Charity rocked by agency's cash demand
A charity which helps some of East Anglia's poorest families faced closure last night - after the government demanded it re-pay almost �200,000 in euro-grants.
A charity which helps some of East Anglia's poorest families faced closure last night - after the government demanded it repay almost �200,000 in Euro-grants.
The Lowestoft-based Aid and Assist project lost important invoices in a flood, but because it could not show the government where every penny of its money had been spent, the whole amount has to be paid back by February 14.
The charity, which has been working in the town since 1983, was awarded �185,000 of European Social Fund money in 2000 to set up a work-shop to repair and restore donated furniture for low-income families.
In September 2006, the workshop, in Rotterdam Road, Lowestoft, flooded and boxes of financial documents and invoices were destroyed.
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When the project was audited last year, it was unable to submit documents which had been destroyed in the flood. Now the charity has been told that, as it failed the audit, the �185,000 has to be repaid by February 14 - a demand which has been branded "pathetic" by the area's MEP.
Aid and Assist project manager Ann Stockdale-Bond said: "We've been told that as we can't provide that paperwork, they want all the money back. We've tried to get copies of invoices but obviously these were all from several years ago
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"There's no way we can find that money in the next nine days. We plough any small profit we make back into the charity. We assumed the auditor would accept the insurance claim documents from after the flood as proof that the invoices had been damaged, and that would be it."
Eastern MEP Richard Howitt, who is coming to Lowestoft tomorrow to meet the charity's management team, said: "It is utterly dreadful. It is pathetic that they are being treated this way. This European funding was meant to allow the charity to expand and enable them to reach even more people. It is a travesty that this funding has been recalled.
"I'm going to work with the project to come up with a plan to reassemble the records to the best of their ability. Then they can say that, because of an act of God and no fault of their own, that is the best they can do.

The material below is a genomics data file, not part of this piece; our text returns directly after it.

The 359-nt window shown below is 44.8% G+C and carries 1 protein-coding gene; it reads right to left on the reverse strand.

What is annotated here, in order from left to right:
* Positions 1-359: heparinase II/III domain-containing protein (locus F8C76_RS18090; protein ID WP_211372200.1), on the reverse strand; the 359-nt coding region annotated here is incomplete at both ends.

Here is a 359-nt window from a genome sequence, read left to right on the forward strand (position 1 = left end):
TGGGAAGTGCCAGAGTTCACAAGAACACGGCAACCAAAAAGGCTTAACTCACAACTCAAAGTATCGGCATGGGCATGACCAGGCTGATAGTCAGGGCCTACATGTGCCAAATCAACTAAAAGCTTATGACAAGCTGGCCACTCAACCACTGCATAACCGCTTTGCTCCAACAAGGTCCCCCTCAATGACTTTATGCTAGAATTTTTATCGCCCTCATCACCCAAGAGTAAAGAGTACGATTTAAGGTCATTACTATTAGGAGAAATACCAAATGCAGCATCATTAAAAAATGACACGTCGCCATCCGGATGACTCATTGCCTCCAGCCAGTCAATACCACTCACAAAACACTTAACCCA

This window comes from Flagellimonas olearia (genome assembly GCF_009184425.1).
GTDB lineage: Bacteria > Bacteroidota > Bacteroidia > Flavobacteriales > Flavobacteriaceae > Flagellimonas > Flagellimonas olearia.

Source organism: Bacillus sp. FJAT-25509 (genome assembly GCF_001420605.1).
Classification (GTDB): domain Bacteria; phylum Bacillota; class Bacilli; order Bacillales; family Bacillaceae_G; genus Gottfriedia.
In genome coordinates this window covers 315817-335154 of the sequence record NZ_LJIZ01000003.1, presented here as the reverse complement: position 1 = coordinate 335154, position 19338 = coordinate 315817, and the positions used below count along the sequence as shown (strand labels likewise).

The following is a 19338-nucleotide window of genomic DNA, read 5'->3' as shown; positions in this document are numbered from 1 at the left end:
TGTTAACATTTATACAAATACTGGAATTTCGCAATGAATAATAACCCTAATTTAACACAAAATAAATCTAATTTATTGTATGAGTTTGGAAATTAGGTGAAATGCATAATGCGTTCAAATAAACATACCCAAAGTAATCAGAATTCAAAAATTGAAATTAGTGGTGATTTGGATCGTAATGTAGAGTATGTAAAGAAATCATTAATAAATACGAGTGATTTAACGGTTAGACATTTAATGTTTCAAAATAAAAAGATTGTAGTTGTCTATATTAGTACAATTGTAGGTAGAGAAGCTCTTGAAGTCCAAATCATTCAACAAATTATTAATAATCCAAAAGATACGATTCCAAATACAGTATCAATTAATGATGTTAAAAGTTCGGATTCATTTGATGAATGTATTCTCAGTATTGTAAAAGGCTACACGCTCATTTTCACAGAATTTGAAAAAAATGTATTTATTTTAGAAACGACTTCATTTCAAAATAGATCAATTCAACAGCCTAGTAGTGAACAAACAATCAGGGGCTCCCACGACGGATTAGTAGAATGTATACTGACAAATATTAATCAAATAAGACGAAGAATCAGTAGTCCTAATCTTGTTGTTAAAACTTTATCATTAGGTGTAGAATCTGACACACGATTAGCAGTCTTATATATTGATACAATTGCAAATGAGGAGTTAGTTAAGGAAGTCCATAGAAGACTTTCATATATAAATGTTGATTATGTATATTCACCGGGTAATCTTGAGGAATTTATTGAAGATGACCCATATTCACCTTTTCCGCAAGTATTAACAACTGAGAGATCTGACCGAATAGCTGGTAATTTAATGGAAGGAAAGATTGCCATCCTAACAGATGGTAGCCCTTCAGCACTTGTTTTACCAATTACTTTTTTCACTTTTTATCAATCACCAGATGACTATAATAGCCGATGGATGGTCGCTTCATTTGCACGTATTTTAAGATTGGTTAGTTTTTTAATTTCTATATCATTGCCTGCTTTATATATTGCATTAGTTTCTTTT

"It won't be perfect but it will be all they can do, and I believe it should be accepted. It's not the project's fault that there was a flood."
Mrs Stockdale-Bond said the charity would struggle to make any kind of repayments. "Our only offer could be to pay about �5 a week because at the moment we'd struggle to pay even a nominal amount.
"In the past year we've had to make two people redundant because, although we have furniture to sell in the shop, we don't have so many donations coming in because people aren't replacing their furniture at the moment. If we close, six staff will lose their jobs."
The European Social Fund grants are managed in the UK by the Department for Work and Pensions. A spokesman for the Government Office for the East of England said: "As part of the European Social Fund programme, projects are required to hold pertinent documentation for audit purposes to ensure that public money is spent appropriately. As they do not have that documentation, we have been looking at the regulations and the options open to us, which has included sharing the documentation that we hold here.
"Unfortunately, there is still insufficient evidence, which would satisfy stringent EU audit processes, to show how the funding has been spent.
"To ensure that we carry out our responsibility for managing public money, we therefore have to refer the matter to the Department for Work and Pensions (DWP) as the managing authority for the European Social Fund programme in England, to consider. No final decision has been made about any financial recovery, and we will continue to work with the DWP and Aid and Assist to agree a way forward."